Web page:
On the surface, Margarita Gokun Silver’s I Named My Dog Pushkin (And Other Immigrant Tales): Notes from a Soviet girl on Becoming an American Woman is about the author’s experience of emigrating from the Soviet Union as a young woman in the late 1980s, and the burning desire her younger self felt to exorcise every trace of Russia from her identity and become American. As the essays unfold, however, it is clear that I Named My Dog Pushkin, like the author’s desire to be American, is much more complex, touching on issues like antisemitism, self-esteem, challenging parent relationships, and living authentically.
Gokun Silver writes in a casual, conversational style that may be a hit or miss with readers; the memoir’s dry humor and stream-of-consciousness-like prose has echoes of David Sedaris’ writing, but it sometimes toes the line between witty and rambling. For instance, the collection’s first essay, “Immigration Part 1 or Rules, What Rules,” has an almost frantic feeling as the author recounts the many misadventures that her parents, grandfather, and she experienced on the day they left the USSR, including the guilt her mother imposed on young Margarita for going back inside their apartment after everyone left (violating the laws of superstition and thus bringing them bad luck) and the tense moments at the airport as she smuggled her grandmother’s jewelry out of the country. The prose is suffused with exclamation points, parentheticals, asides, all-caps, and bullet points; these make for an interesting style.
The book is filled with many poignant moments. For instance, the essay “How to do Jewish Right” details the serious antisemitism the author faced as a Soviet child, her attempts to hide her Jewishness, and the disconnect she felt with American Judaism upon her immigration. This essay raises important questions about the judgment Jews face from non-Jews and — importantly — from each other, working through what it means to be Jewish in today’s America, especially for those who wonder if they are Jewish enough. The author’s antisemitism-infused youth and thirty years in America help her come to important conclusions that are relevant to any Jew today.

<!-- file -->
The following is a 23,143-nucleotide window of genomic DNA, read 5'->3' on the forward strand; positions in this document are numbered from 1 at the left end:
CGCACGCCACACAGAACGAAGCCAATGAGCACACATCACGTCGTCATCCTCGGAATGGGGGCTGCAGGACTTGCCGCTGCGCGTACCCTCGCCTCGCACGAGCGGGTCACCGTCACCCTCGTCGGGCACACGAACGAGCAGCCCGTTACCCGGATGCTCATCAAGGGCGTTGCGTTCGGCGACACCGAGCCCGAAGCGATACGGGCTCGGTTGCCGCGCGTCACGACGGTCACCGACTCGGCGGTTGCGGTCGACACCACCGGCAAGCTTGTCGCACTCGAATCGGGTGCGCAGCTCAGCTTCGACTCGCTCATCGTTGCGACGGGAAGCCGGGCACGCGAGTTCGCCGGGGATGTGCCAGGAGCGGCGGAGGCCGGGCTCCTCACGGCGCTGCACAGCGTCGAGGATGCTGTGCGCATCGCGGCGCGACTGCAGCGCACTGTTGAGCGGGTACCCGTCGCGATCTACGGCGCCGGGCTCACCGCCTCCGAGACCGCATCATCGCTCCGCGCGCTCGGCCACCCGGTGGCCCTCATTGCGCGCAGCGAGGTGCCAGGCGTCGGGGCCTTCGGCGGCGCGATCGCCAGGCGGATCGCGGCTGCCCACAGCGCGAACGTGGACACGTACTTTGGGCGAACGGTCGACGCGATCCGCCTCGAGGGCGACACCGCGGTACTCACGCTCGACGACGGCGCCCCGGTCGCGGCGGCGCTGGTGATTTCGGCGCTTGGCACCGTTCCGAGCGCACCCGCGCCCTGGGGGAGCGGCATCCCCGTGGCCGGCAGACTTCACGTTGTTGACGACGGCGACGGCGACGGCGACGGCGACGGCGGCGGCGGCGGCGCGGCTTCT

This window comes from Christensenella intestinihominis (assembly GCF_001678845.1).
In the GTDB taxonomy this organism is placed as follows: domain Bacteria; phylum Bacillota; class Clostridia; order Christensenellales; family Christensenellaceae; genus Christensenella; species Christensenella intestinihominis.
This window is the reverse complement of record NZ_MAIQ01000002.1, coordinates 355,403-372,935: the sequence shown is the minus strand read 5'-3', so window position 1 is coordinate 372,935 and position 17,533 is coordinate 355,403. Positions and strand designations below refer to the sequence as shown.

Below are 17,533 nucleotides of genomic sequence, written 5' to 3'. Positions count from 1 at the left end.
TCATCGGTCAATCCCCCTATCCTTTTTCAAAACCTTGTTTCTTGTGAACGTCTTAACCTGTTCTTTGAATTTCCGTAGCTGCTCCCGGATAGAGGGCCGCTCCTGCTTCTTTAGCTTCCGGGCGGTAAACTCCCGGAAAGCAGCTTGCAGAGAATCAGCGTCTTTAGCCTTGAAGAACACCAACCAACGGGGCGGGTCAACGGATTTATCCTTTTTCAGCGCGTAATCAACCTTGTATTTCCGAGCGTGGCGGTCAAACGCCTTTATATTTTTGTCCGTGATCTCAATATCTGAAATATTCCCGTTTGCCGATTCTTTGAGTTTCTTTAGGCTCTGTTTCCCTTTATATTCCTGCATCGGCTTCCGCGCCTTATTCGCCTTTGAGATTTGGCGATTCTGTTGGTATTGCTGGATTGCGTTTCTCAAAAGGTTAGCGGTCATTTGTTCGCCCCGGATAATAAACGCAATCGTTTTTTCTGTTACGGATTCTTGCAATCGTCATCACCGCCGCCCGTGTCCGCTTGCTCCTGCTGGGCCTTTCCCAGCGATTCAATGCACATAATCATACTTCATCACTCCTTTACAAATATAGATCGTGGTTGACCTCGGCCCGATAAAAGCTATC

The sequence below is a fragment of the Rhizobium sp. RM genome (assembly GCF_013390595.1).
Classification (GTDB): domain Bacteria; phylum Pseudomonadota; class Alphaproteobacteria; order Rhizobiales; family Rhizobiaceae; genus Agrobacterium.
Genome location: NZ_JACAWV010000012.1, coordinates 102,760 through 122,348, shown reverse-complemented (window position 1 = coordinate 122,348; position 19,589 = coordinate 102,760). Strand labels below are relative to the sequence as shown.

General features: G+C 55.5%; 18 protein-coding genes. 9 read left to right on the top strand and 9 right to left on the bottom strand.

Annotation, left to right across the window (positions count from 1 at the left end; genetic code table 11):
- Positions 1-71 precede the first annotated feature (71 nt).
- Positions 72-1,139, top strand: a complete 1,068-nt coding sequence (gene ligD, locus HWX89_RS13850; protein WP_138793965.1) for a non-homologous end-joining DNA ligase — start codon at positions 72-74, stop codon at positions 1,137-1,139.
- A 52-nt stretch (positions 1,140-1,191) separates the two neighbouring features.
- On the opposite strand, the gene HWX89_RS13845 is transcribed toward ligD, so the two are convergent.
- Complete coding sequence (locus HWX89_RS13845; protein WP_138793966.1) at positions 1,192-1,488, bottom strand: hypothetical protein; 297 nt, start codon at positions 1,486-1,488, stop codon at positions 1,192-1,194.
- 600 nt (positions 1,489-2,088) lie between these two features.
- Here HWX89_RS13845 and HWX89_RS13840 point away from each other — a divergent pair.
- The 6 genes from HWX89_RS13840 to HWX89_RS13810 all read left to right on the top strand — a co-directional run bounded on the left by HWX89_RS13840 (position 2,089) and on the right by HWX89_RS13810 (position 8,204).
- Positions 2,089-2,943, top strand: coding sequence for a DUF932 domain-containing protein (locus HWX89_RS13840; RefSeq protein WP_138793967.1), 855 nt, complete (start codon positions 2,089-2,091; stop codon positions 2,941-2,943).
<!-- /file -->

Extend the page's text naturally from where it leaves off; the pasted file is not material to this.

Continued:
These moments remind readers that this is the story of an immigrant with her own journey from Soviet Russian to an assimilated American. The nature of that assimilation is covered beautifully in the book’s last chapter, in which Gokun Silver reflects on the ways in which she has failed to become the true, blue American her younger self dreamed of, but that this “failure” has led her to a more comfortable sense of identity. The clarity and sophistication of the prose shifts as the collection progresses, perhaps mirroring the maturity of the author through time, as she moves from Soviet teen desperate to shirk every aspect of her Russian identity to a middle-aged immigrant who has been in the United States for thirty years. Both versions of the author — and everything in between — are deeply relatable. Whether you are an immigrant, the descendant of immigrants, Russian-American, Jewish, a mother, a wife, or any of the other many identities that Gokun Silver tackles, this book is a quick, easy summer read that is sure to delight while tugging at your heartstrings.
Leah Grisham, PhD is a writer and educator whose upcoming book, Heroic Disobedience: The Forced Marriage Plot, 1748 – 1880 will be published by Vernon Press in 2022. She writes about Jewish life, literature, and feminism.